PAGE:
Proteopedia entry: Coiled-coil structure of keratins


Type I and type II keratins represent a large family of proteins that are encoded by 54 genes in the human genome. Matched pairs of these keratins form hetero-dimers that constitute the basic building blocks of cytoskeletal intermediate filaments and epidermal derivatives of hair, nail and horn. Keratins have an important place in the history of the elucidation of protein structure as in 1951, Pauling et al. suggested the first model for α-helix structure for wool α-keratins, in the absence of knowledge of the sequence of keratins [1]. The first sequence of a cytoskeletal keratin was determined in 1982 [2]. By analyzing the sequences of type I and type II keratins using secondary structure prediction methods Hanukoglu and Fuchs suggested a model for the structure of keratins and other intermediate filaments proteins [3]. This model depicted a conserved central ∼310 residue long rod with four helical domains and highly variable N and C terminal domains that were suggested to participate in linking of subunits and interaction with other proteins. Keratins are very difficult to solubilize as they readily form clusters even in denaturing urea solutions. To partially overcome this problem in 2012, Lee et al. coexpressed the longest helical segment 2B from a pair of keratins (K14 and K5) and determined the first crystal structure of a keratin helical segment [4]. The coiled-coil helical structure of this 2B segment is shown in Fig. 1. This structure confirms the four helix model suggested by secondary structure predictions [3]. The Proteopedia entry presents interactive views of the keratin helical structure and the roles of hydrophobic residues as opposed to charged residues in the formation of coiled-coil structure of filaments.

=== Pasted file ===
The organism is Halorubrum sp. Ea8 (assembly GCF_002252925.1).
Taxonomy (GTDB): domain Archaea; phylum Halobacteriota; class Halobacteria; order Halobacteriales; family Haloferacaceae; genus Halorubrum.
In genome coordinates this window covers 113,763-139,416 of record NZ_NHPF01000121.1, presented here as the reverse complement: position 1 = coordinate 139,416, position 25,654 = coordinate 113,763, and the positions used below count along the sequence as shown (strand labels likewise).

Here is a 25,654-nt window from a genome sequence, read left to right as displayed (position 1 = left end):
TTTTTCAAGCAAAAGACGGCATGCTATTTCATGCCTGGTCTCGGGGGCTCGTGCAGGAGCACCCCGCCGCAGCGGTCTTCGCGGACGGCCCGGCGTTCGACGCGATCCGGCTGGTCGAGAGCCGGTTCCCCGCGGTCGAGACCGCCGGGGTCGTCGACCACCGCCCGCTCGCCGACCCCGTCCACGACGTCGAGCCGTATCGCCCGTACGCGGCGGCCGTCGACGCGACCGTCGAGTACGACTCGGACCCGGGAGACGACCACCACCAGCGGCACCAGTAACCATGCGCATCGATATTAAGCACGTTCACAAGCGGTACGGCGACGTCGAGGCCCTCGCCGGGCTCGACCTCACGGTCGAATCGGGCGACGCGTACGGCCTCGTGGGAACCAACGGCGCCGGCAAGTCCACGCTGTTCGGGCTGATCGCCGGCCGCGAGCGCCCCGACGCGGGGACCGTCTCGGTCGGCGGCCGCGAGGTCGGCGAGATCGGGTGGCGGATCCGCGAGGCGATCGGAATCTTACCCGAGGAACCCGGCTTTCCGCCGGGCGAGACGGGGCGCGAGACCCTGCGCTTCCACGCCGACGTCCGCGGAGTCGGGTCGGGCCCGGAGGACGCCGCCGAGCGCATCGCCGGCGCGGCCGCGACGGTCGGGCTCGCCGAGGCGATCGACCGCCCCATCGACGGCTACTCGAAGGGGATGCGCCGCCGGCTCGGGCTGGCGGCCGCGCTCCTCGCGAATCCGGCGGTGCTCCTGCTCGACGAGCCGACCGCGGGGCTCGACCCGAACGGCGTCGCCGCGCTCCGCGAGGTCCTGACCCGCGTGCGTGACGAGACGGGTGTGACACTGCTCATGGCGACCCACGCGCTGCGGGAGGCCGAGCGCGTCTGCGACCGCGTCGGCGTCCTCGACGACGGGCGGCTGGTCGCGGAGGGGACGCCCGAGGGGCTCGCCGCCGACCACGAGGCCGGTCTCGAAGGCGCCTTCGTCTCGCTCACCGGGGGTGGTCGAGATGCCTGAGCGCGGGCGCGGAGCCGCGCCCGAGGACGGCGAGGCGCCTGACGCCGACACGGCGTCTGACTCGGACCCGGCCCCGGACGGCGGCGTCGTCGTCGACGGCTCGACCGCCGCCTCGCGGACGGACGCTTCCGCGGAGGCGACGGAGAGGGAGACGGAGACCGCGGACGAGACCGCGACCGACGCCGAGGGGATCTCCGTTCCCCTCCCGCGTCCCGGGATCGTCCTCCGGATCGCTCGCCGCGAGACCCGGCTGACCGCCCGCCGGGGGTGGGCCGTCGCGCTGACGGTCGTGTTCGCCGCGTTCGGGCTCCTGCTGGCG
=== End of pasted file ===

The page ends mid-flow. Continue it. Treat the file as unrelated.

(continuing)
Incorporation of keratins in biochemistry and molecular biology courses could contribute to the understanding of the principles of protein structure, families of homologous proteins and the evolution of the genes that encode for them, and formation of the cytoskeletal scaffold in cell biology. Coiled-coil structures are widespread in the biological world [5], and keratins represent simple examples to illustrate the forces that bind these structures. Sequence based prediction of keratin structural domains can be taught as an illustrative example of the usefulness of protein structure prediction methods.


Figure 1.

Coiled-coil structure of 2B helical segments of type I keratin K14 (red) and type II keratin K5 (green) from PDB 3TNU [4]. For charged and hydrophobic residues only the R groups are shown. Note that while the R groups of charged residues are rarely in close proximity, the R-groups of many hydrophobic residues are in contact along the interface of the two keratins. The surface model, based on the van der Waals (VDW) radius of atoms, shows the tight coupling between the two proteins.